Guddy Burnet is Group Lead on Domestic Abuse at Peabody and Co-Founder of the Domestic Abuse Housing Alliance (DAHA). In the blog below, she reflects on the reading of the Domestic Abuse Bill that took place in October 2019.
After the suspension of Parliament, last week saw the second reading of the Domestic Abuse Bill in the Commons. While I expected this reading to be poignant, the cross-governmental support and accounts from female MPs made for emotional viewing.
Rosie Duffield, MP for Canterbury, made a particularly moving speech that subtly reflected on the importance of housing. Drawing on her personal experiences, she recounted being trapped in an abusive relationship which she was only able to end by locking her partner out.
Duffield left the Commons hanging on her every word. It brought her colleagues and thousands of others to tears, reminding everyone at home that domestic abuse is a reality for so many. It also reminded us that one of the reasons survivors can’t ‘just leave’ is because they share a home with their abusive partner.
Housing was also overtly mentioned on numerous occasions during the debate. Carolyn Harris, MP for Swansea East, raised the issue of homelessness and the need to take a holistic approach to housing. She highlighted the barriers faced by people with joint tenancies, and the need for survivors to be given automatic priority for housing.
Maria Miller, MP for Basingstoke and Hannah Bardell, MP for Livingston, among others, raised the issue of migrant women. With a feeling that the Bill does not go far enough to protect those with migrant status, the provision of secure reporting and housing for those with uncertain immigration status was also discussed.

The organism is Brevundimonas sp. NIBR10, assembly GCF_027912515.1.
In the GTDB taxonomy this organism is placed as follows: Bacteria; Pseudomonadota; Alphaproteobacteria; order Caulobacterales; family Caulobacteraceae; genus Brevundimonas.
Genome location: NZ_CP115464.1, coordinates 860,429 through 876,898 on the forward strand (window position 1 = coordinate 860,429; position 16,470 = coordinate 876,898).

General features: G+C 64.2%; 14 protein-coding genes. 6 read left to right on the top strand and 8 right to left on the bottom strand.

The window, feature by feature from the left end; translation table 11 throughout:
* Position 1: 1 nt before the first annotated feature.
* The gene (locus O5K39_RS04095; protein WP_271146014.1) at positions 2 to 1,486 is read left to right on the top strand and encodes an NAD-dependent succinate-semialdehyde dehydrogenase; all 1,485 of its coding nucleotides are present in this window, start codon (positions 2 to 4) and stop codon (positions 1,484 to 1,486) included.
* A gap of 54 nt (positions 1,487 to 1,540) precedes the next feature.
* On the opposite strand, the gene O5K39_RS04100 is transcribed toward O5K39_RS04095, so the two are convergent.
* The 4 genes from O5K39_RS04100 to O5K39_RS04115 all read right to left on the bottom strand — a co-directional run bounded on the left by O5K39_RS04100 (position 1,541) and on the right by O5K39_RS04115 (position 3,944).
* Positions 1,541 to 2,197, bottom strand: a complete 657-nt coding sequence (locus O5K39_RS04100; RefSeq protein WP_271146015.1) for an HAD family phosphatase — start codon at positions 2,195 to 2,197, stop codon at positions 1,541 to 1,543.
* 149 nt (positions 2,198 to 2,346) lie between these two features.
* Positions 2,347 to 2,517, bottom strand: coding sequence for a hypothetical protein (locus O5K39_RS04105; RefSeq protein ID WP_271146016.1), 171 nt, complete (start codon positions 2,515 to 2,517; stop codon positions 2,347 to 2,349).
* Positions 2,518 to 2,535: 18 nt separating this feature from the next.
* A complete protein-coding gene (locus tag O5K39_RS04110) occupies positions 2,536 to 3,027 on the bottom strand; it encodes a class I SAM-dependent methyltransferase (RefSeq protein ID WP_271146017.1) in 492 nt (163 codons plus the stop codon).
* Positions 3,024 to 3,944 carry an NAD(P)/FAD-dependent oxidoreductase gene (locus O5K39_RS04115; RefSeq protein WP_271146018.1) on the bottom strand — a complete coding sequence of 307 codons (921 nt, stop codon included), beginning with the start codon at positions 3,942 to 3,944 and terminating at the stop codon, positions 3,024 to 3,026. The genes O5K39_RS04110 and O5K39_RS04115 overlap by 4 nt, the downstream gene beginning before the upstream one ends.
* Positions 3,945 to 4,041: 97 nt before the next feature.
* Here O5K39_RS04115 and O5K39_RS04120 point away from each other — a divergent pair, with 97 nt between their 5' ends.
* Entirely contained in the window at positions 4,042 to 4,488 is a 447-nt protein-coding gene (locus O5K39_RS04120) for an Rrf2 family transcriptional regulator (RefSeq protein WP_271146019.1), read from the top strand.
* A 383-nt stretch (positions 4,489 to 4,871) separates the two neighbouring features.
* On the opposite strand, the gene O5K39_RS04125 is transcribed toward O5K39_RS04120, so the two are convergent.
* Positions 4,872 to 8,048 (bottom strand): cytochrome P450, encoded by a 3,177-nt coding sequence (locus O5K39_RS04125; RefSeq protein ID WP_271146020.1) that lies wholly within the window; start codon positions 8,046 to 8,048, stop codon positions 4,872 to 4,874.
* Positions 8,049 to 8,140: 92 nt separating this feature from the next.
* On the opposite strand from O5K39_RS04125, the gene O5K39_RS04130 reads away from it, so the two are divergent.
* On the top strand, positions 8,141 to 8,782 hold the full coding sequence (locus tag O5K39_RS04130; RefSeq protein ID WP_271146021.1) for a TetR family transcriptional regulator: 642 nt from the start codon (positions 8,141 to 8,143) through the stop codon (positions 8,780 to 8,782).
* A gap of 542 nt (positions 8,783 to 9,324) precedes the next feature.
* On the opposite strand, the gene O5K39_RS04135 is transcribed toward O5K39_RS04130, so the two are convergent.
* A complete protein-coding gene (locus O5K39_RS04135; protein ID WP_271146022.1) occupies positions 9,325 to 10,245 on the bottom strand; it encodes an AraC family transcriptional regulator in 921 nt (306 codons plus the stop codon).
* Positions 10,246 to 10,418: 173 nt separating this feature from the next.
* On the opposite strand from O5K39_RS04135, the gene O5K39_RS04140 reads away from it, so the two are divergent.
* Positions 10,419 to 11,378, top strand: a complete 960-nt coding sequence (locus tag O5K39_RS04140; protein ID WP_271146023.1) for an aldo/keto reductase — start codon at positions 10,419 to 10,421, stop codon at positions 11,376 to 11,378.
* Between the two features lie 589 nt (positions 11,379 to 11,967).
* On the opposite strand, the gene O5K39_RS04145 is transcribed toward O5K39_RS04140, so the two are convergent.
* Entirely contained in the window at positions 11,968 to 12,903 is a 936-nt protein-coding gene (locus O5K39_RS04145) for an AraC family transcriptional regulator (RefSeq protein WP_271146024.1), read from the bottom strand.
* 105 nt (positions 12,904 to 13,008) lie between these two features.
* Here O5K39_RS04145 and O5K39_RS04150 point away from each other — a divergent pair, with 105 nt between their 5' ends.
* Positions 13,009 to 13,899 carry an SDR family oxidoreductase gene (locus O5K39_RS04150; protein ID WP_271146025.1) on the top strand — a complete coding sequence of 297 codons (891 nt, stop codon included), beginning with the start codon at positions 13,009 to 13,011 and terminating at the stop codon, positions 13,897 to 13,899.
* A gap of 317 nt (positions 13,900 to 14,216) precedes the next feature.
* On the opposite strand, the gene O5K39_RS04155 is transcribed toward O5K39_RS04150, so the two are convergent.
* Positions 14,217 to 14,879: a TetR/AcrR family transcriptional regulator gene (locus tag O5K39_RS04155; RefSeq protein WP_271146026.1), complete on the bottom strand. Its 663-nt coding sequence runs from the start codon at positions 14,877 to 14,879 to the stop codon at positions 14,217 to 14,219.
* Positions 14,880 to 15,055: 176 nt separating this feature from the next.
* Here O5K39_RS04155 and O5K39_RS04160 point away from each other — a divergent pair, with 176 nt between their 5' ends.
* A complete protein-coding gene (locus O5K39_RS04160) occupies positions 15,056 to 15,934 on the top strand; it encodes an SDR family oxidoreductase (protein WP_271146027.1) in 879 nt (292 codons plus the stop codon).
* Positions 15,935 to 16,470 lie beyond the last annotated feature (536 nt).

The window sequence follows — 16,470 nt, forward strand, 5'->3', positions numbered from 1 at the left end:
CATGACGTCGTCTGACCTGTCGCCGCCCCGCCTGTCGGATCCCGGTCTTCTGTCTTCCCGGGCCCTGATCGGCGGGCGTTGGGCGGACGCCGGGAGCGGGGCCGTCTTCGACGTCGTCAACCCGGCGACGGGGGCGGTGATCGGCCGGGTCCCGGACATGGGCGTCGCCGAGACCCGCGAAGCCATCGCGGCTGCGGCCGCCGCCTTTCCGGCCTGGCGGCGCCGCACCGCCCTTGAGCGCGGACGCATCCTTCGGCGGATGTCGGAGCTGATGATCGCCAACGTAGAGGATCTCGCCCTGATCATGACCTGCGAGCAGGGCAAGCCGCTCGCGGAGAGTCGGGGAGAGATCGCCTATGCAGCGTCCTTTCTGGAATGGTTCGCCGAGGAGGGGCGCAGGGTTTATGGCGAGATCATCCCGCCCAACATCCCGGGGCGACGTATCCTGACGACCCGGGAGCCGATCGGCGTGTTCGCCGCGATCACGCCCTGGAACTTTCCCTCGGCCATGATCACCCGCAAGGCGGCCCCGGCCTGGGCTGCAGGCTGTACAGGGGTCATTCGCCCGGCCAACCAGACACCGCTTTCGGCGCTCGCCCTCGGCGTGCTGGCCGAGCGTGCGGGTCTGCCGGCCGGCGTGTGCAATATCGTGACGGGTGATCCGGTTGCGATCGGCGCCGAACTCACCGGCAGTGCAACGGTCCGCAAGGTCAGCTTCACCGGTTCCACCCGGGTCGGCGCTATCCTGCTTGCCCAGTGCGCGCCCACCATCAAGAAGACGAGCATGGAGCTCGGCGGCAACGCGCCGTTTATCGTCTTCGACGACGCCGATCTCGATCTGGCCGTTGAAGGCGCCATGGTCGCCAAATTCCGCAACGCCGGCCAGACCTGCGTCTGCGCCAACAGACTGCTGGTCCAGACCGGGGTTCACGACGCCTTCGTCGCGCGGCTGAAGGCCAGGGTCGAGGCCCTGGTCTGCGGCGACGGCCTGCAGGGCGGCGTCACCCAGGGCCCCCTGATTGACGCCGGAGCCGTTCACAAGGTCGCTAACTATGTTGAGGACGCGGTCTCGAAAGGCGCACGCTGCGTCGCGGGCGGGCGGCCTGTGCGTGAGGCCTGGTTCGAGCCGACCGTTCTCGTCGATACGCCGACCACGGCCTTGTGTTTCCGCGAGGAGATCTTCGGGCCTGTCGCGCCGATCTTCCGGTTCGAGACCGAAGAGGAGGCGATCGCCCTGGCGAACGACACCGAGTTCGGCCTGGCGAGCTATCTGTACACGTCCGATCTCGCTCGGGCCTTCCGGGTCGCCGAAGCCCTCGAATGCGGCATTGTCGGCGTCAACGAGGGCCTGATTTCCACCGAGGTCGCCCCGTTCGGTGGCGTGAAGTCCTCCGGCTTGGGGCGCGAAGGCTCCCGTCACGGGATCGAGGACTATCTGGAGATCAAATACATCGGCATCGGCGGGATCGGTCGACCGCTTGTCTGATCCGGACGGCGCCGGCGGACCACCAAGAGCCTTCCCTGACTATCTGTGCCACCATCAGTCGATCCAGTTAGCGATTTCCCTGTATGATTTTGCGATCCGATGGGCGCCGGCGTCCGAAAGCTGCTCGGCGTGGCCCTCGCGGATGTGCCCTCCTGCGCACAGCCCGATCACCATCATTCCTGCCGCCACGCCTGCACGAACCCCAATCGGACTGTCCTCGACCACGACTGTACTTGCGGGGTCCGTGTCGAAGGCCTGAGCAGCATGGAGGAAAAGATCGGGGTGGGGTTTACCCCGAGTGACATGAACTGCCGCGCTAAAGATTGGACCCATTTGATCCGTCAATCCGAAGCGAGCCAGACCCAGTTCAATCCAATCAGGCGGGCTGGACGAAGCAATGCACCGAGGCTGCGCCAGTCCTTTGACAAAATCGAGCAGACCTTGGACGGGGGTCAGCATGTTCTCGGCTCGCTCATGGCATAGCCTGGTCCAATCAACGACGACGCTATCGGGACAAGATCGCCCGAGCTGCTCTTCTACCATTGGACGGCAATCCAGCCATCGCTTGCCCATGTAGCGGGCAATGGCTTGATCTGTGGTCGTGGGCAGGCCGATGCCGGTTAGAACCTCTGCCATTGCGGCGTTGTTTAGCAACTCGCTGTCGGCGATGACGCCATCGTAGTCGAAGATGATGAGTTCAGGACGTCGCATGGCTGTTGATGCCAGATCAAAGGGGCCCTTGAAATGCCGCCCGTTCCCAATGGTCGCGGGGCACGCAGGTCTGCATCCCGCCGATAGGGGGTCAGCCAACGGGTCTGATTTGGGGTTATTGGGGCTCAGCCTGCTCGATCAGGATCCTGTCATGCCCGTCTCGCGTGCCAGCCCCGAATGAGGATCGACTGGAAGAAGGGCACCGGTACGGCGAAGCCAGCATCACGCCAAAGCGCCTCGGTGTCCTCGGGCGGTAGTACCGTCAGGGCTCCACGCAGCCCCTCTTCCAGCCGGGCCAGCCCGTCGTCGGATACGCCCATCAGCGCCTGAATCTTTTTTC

Through the discussion, the new Domestic Abuse Commissioner Nicole Jacobs was in the public gallery. A co-founder of DAHA, Nicole has worked tirelessly to ensure that housing is seen as a pivotal part of the coordinated community response and we cannot wait to work with her in this new role.
Beyond the Parliament, there is a growing awareness of the link between domestic abuse and housing, The Make A Stand Pledge - a partnership between Chartered Institute of Housing, Women’s Aid and DAHA - is now up to 400 pledgers across the UK. This momentum is incredible, and the fact that DAHA and Peabody are such a huge part of this change fills me with pride and excitement about what the future holds.
On 14th October, the 6th Annual Tackling Violence Against Women and Girls Forum returns for the first time online, providing the opportunity to discuss the latest developments in tackling the multitude of violent crimes committed against women and girls, whilst also dealing with the rise in domestic abuse through the COVID-19 lockdown period.